I was reading through the comments of the previous Everquest Next column, and I picked up an idea from the discussion that I thought was interesting, if not a little thought-provoking for me as a gamer who’s been playing MMOs since 2006.
DMKano wrote, “The biggest issue with Landmark is the biggest issue with this site...sloooooooooooooooow development. When you open up Alpha to the public you need *fast* patch iteration, at least a patch every week or 2.”
His comment made me ask myself if that was an accurate assumption on Landmark’s behalf and why excitement for Everquest Next appears to have dwindled online, save for the most heavily invested players of Landmark and of the Everquest franchise.
I figured it had something to do with how we expect games to be, and not how games actually are.
The Magic Trick
The thing about video games is that they’re very complete experiences, for the most part. With the exception of recent history, most games are actually meant to be feature-complete and marketed to allow people who want to know about how the game to whet their appetites further.
In other words, players get more excited when they’re teased about how the game was developed.
This is the magic trick, I think, behind most games. We’ve grown accustomed to – perhaps even taking for granted – games magically being created from the aether that we forget that there’s a development cycle for the game that comes from blood, sweat, and toil.
I would assume that most gamers want an experience without worrying about the nitty gritty of the creation of the game. To that end, the opposite is likely to be a new sort of experience.
Breaking the Illusion
For most early access games, especially with regard to a protracted, collaborative development cycle like the Landmark-EQ Next saga, this magic trick is foiled.
How so? Well, to take the analogy further, how would one lose interest in a magic trick? When someone explains the inner workings of the trick to someone who once quietly enjoyed ignorance about magical illusion, that’s one of the possible things that happens.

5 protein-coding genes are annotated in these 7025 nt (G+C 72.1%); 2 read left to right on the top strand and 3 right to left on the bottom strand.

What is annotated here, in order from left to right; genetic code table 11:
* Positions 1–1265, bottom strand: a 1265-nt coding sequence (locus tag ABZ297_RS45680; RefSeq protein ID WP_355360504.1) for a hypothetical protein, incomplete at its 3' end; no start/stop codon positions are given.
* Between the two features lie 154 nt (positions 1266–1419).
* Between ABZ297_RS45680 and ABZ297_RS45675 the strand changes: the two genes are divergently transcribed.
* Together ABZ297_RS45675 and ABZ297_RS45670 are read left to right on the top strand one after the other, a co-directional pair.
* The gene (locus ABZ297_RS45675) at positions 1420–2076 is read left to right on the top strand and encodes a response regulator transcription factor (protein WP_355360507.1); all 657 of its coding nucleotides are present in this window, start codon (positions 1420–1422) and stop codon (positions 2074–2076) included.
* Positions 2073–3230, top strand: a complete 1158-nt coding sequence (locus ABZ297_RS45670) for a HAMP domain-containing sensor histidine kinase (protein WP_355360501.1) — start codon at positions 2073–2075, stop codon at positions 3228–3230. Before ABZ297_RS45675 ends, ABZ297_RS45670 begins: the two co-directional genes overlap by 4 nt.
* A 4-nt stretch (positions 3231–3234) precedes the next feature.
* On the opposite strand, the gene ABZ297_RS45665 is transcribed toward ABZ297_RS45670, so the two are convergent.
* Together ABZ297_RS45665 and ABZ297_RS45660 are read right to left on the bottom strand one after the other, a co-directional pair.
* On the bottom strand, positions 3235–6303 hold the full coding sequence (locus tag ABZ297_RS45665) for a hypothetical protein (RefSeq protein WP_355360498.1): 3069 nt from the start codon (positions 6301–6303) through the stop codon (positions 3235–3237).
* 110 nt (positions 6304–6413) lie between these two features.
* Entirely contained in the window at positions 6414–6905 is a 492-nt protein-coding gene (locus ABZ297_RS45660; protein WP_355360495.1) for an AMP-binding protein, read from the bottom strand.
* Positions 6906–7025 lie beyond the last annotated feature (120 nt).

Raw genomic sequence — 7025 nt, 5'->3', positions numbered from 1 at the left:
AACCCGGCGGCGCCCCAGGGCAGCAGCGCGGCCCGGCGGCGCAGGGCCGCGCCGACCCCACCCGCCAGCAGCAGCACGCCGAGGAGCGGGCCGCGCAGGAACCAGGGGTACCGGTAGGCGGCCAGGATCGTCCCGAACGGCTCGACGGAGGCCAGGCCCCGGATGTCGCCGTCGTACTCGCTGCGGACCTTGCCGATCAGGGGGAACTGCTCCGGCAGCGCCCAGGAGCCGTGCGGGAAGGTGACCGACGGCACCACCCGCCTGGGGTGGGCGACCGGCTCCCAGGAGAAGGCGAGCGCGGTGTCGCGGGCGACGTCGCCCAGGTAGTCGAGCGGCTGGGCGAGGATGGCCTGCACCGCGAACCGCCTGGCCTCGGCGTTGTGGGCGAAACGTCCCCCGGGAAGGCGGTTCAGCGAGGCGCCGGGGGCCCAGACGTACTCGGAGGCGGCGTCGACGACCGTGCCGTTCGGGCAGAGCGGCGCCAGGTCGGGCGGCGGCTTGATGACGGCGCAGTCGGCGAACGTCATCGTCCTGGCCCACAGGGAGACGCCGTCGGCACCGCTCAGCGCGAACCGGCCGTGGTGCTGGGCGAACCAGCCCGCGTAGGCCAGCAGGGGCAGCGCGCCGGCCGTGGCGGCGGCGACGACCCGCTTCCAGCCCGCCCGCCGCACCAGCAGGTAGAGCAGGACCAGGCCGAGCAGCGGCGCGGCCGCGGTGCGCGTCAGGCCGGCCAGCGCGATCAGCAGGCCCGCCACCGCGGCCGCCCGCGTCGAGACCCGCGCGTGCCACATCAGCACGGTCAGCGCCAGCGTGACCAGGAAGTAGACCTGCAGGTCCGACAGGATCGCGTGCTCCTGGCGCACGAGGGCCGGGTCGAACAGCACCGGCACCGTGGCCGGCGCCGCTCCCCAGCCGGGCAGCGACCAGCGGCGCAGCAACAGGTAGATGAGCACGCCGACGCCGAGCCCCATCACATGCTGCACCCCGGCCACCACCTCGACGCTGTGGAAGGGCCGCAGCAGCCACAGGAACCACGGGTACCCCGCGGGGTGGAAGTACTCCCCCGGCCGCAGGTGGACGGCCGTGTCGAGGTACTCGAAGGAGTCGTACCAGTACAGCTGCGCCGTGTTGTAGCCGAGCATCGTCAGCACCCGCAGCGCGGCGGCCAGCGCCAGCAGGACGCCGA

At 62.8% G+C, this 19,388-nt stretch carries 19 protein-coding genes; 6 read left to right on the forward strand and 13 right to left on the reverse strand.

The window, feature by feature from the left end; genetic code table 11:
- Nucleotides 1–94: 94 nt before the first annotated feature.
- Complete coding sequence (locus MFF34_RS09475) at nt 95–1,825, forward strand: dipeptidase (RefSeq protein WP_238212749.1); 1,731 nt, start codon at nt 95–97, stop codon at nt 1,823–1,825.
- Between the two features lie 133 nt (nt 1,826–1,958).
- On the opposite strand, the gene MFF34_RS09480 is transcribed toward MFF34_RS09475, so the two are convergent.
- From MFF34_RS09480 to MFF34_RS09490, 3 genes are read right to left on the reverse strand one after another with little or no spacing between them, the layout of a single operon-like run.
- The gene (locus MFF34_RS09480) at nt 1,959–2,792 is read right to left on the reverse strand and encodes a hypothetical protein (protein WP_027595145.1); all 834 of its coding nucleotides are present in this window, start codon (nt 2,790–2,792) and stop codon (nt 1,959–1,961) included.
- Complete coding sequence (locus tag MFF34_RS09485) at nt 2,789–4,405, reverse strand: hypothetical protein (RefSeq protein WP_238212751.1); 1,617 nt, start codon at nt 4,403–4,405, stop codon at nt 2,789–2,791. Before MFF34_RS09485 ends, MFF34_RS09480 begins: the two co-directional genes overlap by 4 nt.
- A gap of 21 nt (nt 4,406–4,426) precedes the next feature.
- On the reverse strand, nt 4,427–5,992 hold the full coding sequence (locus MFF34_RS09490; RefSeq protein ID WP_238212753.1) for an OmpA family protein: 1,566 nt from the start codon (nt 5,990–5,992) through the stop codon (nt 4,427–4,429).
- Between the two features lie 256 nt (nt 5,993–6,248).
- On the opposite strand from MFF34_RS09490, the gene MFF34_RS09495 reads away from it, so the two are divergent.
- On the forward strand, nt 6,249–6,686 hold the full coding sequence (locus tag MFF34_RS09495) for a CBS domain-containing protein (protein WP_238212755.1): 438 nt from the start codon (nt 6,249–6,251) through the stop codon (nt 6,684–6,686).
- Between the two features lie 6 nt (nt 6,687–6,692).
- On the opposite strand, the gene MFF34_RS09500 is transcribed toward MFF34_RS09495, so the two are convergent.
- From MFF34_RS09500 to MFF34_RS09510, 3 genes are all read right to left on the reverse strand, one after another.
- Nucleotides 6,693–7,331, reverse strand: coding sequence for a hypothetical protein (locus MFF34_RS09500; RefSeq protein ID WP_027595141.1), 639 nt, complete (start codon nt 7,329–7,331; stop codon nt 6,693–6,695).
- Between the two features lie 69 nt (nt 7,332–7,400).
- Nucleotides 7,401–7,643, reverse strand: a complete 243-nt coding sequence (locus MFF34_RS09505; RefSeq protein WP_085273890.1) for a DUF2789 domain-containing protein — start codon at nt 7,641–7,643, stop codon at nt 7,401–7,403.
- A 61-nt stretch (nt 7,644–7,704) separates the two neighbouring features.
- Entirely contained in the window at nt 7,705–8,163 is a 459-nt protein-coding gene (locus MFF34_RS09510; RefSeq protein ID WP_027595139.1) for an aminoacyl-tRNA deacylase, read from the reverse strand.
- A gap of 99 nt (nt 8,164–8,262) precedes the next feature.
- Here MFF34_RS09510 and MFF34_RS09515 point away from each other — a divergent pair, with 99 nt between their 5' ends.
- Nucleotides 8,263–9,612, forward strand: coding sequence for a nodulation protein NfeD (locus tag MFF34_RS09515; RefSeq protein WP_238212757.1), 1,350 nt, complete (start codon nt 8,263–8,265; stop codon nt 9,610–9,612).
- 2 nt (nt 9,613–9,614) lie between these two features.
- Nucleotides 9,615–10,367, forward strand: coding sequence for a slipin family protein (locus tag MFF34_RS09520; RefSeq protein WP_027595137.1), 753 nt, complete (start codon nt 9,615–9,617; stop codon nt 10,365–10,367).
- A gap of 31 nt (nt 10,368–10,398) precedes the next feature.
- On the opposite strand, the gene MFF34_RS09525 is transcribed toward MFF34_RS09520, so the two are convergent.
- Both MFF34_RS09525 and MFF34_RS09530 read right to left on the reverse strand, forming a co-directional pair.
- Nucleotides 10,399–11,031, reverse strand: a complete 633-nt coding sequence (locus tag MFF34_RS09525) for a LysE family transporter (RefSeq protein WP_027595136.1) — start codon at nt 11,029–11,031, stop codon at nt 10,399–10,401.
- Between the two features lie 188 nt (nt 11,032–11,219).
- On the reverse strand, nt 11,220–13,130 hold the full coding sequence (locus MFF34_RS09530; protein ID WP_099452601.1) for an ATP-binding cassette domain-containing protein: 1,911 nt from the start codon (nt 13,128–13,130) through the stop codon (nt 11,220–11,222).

In the case of Landmark and Everquest Next, the hype has died down partly because we’re treated nearly weekly to new announcements and developments in the creation of the final game.
As players who double as co-partners in the testing and development of Landmark’s systems, they can longer can feign ignorance regarding the trick of game development: that the games they play take time to build, manpower to test, and development cycles to further iterate and improve.
The busywork has killed the general enthusiasm for the game, even as SOE earns money from players who want to come and test their creations.
No Magical Salve
There’s not a lot that can be done once the illusion is shattered for a particular game. You either change your mental paradigm, accepting the development process for what it is, or you find something else to play.
Sadly, the lack of a magical salve to bring back ignorance doesn’t necessarily make a game bad. Landmark does certain things well, and these will carry over to Everquest Next, I’m certain.
The prolonged wait, along with knowing that you’re both playing and testing a game for SOE, however, may turn out to be anathema to a common gamer who simply wants to experience magic in front of him.